If you decide to go the cocktail route, bartender Chris March can mix you up an aptly named Atomic Punch, a blend of Havana Club Añejo Blanco and Appleton V/X rums shaken with peach, mango, and passion fruit and topped with champagne. They also make a mean Mai Tai with a 151 Overproof J. Wray & Nephew rum "floater," one of the best versions of the Mai Tai I've had outside of Trader Vic's itself.
But indeed, there is nothing like going directly to the source – Trader Vic's itself - for the classic "Polynesian" drink, which was actually invented in Oakland, California in 1944 by "Trader" Vic Bergeron and Frank Lui, his head bartender.
"We talked about creating…the finest drink we could make, using the finest ingredients we could find," the late Bergeron recounted in his book, Frankly Speaking: Trader Vic's Own Story (Doubleday & Company; 1973).
What they came up with was this:
2 ounces 17-year-old J. Wray & Nephew Jamaican rum
1/2 ounce French Garnier Orgeat
1/2 ounce Holland DeKuyper Orange Curaçao
1/4 ounce Rock Candy Syrup
Juice from one fresh lime
"We poured the ingredients over shaved ice in a double old-fashioned glass," Bergeron wrote, "shook it well, added one spent lime shell and garnished it with a sprig of fresh mint."
Just as he was about to taste it, a waiter told Bergeron that two of his friends, Eastham and Carrie Guild from Tahiti, were at the restaurant. Bergeron went out to greet them.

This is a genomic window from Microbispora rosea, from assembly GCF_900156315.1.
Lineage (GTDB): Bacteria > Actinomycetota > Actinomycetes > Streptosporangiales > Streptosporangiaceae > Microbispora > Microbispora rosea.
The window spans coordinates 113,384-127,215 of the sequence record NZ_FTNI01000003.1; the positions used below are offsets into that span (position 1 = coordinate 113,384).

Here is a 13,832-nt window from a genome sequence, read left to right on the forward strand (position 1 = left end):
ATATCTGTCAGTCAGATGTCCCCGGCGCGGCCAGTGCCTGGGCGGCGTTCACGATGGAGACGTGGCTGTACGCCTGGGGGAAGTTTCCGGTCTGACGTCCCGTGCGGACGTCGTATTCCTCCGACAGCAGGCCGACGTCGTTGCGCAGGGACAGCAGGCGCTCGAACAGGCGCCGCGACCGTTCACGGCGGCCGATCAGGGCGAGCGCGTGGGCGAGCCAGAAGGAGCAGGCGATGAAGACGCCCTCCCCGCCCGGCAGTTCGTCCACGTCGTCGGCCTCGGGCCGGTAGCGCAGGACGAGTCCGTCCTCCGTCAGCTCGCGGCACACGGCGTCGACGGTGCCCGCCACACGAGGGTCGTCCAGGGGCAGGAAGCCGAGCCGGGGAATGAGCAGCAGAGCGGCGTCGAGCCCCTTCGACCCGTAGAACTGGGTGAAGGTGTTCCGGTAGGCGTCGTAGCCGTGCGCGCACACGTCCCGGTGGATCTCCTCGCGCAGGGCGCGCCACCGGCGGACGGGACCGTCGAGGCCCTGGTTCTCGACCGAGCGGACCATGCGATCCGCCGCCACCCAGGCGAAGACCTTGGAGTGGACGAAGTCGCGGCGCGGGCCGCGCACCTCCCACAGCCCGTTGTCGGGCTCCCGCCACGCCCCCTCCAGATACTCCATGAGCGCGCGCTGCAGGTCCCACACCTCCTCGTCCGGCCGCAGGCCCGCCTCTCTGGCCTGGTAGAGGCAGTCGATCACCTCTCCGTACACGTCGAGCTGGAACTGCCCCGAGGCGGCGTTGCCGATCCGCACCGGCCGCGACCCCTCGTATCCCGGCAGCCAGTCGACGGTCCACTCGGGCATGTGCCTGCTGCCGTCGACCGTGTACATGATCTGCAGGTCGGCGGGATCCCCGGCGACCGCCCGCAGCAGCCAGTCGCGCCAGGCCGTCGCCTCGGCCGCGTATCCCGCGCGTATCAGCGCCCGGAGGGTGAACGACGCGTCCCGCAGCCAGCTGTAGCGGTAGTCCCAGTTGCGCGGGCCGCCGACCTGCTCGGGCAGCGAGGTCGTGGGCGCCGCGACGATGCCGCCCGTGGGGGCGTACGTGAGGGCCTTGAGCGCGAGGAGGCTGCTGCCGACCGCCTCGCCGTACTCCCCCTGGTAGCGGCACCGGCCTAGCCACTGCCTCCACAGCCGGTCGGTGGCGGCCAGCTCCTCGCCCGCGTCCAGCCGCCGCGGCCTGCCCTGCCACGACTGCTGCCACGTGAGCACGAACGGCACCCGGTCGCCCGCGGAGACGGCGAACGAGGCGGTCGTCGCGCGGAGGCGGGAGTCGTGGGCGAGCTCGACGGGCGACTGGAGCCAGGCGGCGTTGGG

"I told them I had just made a new drink that I hadn't even tasted yet," he recalled, "and would they like to try it with me? ‘Sure' they said, and so I had two more made up using the exact same formula as the first. The drinks arrived. I tasted mine and didn't say a thing. Carrie and Ham tasted theirs and Carrie asked Ham, ‘What do you think of it?'
"‘It's mai tai, he said, ‘It's mai tai roa áe'"
"I asked what in the hell that meant and Ham said, ‘In Tahitian it means out of this world, the best.'"
"That's the name of this drink, then," I said. "It's Mai Tai. It's out of this world."
The popularity of the drink soon depleted the world's supply of the 17-year-old rum and the recipe was altered accordingly. Today, The Original Mai Tai is created to perfection by Ben Chung, Trader Vic's head bartender in Beverly Hills. Here is their official recipe:
3/4 oz. fresh lime juice
3/4 ounce Leroux Orange Curaçao
3/4 ounce Trader Vic's Orgeat Almond syrup
1 ounce Coruba dark Jamaican rum
1 ounce dark Lemon Hart & Son Rhum Demerara from Guyana.
On occasion, I have seen Trader Vic's dark rum substituted for one of the other brands. Although Trader Vic's is famous for their more than 70 exotic rum cocktails, such as the Samoan Fog Cutter and the Scorpion, their double-rum Mai Tai remains the worldwide chain's most popular drink. I have often seen Ben make seven at once with carefully choreographed skill. And as if the Mai Tai was not potent enough, there is a special high octane version he will make with Lemon Hart & Son 151 proof rum if you ask for it.
"We don't advertise that one," cautions Chai Rojana, who began working with Bergeron in 1978 and is now General Manager of the Beverly Hills Trader Vic's. "And we are very careful who we serve it to. Only people who know us well order it."